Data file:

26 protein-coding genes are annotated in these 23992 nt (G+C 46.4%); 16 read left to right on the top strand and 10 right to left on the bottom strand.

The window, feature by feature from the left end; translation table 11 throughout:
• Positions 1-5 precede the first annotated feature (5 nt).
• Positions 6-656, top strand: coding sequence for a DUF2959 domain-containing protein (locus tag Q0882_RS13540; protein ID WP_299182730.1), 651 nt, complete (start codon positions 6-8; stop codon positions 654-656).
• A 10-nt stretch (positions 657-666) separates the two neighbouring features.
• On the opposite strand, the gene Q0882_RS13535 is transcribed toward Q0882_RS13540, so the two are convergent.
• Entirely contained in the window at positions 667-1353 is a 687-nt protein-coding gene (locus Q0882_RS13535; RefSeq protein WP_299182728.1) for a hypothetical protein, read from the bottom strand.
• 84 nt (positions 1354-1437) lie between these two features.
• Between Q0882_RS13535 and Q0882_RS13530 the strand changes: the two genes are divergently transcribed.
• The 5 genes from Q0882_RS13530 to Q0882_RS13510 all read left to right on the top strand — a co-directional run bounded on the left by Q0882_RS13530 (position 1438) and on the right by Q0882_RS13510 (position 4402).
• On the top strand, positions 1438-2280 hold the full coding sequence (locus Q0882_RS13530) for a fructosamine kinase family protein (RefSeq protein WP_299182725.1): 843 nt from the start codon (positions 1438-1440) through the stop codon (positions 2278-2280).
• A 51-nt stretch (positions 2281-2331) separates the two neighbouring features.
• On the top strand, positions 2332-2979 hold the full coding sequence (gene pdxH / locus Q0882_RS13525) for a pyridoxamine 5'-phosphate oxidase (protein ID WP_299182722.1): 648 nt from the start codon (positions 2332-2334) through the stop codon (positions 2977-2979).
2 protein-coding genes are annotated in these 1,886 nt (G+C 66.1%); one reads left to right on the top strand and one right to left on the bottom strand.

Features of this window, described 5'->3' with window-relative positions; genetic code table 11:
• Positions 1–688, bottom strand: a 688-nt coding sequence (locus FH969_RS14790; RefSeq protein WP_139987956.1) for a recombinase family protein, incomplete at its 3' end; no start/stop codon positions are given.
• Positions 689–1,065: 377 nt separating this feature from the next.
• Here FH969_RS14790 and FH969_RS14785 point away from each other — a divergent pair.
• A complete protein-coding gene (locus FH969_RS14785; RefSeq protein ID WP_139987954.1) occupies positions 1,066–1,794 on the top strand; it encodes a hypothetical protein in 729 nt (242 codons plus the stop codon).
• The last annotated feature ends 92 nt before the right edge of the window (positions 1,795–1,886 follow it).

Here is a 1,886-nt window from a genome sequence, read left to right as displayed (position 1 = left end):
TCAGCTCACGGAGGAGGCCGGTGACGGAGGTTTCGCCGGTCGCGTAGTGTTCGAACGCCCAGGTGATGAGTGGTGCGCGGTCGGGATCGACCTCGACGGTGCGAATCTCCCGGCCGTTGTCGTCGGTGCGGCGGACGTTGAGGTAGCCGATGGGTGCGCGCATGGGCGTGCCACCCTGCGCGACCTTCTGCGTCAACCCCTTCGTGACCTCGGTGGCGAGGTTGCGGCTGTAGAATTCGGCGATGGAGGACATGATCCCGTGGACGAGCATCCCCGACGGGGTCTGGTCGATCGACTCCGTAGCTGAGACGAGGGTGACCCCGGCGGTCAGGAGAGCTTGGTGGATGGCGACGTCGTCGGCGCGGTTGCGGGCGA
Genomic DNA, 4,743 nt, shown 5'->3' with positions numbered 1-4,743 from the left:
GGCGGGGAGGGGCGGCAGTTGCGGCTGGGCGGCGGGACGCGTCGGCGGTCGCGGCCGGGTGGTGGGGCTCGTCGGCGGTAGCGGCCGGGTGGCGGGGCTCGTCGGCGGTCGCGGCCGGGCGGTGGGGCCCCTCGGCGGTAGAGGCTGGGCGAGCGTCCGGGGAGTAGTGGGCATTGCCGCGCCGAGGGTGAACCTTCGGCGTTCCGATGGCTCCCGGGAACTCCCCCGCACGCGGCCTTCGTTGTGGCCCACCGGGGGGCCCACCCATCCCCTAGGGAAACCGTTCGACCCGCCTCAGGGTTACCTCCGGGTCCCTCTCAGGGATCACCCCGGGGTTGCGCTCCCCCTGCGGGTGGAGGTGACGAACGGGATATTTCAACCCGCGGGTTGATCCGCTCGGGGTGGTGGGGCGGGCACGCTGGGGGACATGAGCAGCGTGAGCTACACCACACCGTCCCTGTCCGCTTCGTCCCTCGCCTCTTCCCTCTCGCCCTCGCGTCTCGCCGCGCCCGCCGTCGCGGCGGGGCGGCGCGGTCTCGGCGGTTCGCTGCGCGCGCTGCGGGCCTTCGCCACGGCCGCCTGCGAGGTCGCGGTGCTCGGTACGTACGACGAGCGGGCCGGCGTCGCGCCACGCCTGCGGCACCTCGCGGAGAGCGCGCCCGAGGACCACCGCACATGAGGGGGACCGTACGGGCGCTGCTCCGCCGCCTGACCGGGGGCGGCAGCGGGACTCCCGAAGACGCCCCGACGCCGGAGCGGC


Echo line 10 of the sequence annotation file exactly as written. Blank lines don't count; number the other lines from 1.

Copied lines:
• The 5 genes from Q0882_RS13530 to Q0882_RS13510 all read left to right on the top strand — a co-directional run bounded on the left by Q0882_RS13530 (position 1438) and on the right by Q0882_RS13510 (position 4402).